Wireframes: the good, bad, and useless

As a UI designer, I’m constantly creating all sorts of documentation whether it be rough sketches on a whiteboard or a technical specification. In my article 1000 Words or Less, I touch on the applicability of wireframes in the design process:

Wireframes are purposely non-interactive. This is an advantage in the early stages of design. They not only keep the team focused but also decrease the time to get something in front of them.

While wireframes have their place, they aren’t as useful for documenting or maintaining the final design once coding has begun and should not be relied on to communicate the evolution of the design. Darrel Austin at uxformobile agrees and states in his article about the misuse of wireframes that:

They are an invaluable tool. What I am against is them being used as a document of record outside of the UX team. A wireframe simply can’t communicate the full complexities of the solution to every individual team.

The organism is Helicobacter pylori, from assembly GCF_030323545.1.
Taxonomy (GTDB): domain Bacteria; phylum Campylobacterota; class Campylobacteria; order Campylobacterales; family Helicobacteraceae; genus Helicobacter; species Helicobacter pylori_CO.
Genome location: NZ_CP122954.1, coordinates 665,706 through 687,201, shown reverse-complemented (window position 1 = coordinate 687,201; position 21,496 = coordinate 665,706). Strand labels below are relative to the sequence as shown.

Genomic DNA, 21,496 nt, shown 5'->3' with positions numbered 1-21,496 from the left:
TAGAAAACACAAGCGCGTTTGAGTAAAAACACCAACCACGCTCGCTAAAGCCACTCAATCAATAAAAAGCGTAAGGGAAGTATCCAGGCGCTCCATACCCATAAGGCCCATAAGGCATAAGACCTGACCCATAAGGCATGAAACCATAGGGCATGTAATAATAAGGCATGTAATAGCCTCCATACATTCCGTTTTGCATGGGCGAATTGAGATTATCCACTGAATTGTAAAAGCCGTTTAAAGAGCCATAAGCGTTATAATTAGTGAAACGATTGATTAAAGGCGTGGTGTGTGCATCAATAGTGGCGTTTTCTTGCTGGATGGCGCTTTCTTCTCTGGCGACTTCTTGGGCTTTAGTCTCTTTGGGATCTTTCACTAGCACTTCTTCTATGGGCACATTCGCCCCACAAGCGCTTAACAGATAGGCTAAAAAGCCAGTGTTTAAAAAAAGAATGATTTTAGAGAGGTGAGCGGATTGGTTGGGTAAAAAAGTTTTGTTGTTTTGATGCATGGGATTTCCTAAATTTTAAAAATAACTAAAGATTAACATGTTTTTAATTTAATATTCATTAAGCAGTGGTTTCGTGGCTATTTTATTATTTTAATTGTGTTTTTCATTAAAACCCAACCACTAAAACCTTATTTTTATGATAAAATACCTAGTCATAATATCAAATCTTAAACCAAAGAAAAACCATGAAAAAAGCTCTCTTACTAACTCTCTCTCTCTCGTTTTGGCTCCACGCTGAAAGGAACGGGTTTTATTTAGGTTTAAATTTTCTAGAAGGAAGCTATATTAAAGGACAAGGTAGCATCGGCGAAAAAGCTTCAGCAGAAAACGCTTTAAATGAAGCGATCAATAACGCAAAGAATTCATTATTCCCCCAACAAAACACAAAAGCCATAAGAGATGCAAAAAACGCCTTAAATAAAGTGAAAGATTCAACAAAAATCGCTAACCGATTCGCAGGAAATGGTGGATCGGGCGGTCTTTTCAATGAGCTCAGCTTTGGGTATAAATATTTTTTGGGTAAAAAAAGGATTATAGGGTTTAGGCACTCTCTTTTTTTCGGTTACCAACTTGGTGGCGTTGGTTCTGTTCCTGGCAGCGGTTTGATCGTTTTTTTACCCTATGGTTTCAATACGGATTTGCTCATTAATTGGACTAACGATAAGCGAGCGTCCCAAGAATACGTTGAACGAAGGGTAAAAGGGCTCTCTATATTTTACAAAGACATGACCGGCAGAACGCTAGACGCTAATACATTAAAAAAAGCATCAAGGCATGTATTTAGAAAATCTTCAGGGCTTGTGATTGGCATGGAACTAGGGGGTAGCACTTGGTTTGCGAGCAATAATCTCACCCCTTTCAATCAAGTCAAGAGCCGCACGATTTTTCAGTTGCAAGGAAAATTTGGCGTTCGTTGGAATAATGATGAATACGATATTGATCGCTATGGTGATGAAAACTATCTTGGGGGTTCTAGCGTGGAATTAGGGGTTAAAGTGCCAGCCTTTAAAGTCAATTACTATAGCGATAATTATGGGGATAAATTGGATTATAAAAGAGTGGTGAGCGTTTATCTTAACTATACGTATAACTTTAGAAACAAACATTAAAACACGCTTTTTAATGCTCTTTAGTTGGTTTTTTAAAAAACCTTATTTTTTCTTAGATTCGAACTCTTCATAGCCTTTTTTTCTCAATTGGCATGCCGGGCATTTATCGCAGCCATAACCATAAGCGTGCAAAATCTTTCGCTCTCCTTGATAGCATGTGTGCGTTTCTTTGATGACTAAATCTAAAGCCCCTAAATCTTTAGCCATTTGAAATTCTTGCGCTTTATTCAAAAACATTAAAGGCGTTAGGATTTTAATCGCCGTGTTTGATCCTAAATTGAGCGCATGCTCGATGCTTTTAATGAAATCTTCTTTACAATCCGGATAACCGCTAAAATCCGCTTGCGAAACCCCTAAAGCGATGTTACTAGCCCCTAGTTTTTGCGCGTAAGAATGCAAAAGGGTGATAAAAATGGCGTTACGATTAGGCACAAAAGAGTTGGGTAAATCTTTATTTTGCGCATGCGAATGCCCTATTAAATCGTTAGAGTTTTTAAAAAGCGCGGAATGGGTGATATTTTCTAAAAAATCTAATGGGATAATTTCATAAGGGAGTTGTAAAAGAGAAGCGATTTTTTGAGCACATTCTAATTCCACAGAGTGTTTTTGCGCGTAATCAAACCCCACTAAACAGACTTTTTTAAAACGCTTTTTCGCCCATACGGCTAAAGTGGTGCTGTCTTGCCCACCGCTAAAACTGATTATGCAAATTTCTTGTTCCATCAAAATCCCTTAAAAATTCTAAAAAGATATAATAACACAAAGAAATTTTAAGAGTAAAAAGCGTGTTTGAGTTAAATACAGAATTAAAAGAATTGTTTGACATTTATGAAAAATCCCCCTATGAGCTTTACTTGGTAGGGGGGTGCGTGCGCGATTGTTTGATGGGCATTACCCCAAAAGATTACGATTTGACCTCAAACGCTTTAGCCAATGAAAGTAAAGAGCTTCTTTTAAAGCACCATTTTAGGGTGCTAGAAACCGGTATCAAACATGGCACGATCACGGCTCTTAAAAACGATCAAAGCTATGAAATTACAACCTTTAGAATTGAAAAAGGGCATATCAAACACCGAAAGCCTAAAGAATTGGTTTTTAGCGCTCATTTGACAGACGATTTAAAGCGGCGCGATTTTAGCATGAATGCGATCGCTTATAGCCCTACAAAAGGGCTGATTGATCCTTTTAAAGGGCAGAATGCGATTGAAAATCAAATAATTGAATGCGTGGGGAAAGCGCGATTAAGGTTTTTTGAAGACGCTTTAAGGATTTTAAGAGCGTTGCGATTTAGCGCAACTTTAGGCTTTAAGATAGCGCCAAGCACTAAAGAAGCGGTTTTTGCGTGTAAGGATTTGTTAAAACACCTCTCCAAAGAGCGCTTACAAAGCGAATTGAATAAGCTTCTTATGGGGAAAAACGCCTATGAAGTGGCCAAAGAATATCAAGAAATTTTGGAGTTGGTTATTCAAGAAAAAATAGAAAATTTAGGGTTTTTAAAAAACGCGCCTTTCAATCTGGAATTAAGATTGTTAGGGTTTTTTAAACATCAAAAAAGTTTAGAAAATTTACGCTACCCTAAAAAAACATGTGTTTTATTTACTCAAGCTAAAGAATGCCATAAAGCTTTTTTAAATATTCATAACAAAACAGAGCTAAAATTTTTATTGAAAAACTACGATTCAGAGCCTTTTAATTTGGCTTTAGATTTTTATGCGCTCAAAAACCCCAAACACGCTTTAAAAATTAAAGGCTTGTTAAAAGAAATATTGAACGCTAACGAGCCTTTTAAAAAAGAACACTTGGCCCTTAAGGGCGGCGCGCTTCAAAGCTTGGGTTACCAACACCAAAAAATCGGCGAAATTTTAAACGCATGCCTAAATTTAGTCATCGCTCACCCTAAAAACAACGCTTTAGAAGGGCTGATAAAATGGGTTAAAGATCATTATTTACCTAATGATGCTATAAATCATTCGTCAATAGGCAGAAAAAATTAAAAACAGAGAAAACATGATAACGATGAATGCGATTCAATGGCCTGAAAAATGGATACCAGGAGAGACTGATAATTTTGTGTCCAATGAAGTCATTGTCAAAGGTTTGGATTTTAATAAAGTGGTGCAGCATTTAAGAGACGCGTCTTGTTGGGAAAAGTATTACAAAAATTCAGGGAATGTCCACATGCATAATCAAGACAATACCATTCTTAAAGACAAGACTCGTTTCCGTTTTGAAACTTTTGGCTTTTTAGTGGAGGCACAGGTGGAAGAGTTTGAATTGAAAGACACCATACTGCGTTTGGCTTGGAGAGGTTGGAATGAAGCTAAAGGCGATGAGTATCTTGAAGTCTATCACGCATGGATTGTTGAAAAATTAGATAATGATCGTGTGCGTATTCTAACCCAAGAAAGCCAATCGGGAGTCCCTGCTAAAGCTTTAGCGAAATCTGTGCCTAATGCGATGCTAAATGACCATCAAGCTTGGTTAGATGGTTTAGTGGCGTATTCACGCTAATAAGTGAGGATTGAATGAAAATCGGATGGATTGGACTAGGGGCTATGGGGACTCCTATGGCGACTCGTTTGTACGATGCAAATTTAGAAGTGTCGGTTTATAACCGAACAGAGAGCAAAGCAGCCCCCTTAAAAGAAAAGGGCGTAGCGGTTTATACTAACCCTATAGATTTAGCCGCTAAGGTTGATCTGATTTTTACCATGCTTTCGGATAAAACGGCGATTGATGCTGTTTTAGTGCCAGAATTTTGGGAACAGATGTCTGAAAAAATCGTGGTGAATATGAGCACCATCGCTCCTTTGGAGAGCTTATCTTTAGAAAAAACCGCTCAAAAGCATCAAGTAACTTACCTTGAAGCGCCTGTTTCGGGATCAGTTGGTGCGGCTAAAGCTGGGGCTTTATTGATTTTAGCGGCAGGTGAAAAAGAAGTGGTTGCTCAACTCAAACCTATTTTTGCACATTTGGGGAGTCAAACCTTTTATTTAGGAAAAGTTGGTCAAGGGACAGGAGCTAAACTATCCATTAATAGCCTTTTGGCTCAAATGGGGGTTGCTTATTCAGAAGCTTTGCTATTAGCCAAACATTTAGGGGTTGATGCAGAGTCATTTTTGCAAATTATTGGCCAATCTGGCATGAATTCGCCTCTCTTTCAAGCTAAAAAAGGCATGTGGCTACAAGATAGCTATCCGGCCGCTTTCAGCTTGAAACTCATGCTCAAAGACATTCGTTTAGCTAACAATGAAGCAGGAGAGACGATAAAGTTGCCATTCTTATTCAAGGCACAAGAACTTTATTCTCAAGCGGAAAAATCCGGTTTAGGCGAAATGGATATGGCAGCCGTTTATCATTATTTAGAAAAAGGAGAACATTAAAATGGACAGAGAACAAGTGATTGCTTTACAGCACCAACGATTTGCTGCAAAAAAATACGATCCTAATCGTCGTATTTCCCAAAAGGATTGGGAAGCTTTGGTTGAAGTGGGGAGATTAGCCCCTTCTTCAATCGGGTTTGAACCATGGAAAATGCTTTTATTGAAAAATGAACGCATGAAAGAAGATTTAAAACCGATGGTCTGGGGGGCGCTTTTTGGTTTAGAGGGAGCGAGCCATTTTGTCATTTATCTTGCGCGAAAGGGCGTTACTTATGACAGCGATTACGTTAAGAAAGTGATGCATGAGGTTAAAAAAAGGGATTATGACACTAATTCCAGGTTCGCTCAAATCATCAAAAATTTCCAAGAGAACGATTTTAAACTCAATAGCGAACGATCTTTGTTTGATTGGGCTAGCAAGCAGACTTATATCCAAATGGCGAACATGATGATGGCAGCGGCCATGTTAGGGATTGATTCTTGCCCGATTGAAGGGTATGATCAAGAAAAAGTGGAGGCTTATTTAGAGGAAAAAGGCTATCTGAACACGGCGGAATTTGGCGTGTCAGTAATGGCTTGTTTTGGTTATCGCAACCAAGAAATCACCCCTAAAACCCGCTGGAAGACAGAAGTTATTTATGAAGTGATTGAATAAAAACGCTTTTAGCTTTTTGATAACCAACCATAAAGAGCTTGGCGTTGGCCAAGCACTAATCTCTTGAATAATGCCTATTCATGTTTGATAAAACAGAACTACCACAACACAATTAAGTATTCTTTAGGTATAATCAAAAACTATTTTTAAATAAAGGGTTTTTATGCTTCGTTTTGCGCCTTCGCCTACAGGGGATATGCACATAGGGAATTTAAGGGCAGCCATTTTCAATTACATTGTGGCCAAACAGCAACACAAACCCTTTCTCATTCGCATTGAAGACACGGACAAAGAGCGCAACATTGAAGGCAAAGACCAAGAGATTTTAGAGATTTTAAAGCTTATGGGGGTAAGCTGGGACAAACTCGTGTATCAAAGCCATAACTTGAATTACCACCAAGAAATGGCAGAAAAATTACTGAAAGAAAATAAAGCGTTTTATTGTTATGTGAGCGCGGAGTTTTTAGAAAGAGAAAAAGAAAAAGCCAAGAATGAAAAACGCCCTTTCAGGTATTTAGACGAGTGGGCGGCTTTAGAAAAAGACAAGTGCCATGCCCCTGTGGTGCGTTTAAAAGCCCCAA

I think this is accurate. He also goes further to suggest that an agile development methodology should serve to evolve the design into code faster and more efficiently than wireframes (and really most other forms of documentation) can. Wireframes as well as most other documentation inevitably become quickly outdated. The time spent making updates to the documentation can be spent sitting with a developer and updating the code.

The one place where I don’t quite agree with Darrel is that I don’t have a problem creating electronic versions of my wireframes. Where he would prefer to keep them on paper and whiteboards, I find that wireframes if used properly are as useful (more so in fact) if they can be shared via email, projected on a screen, or otherwise archived along with other project documentation that gets created along the way. Besides this, I agree with his final words of wisdom:

Focus on the product. Not the wireframes. After all, our users will never be using the wireframes.

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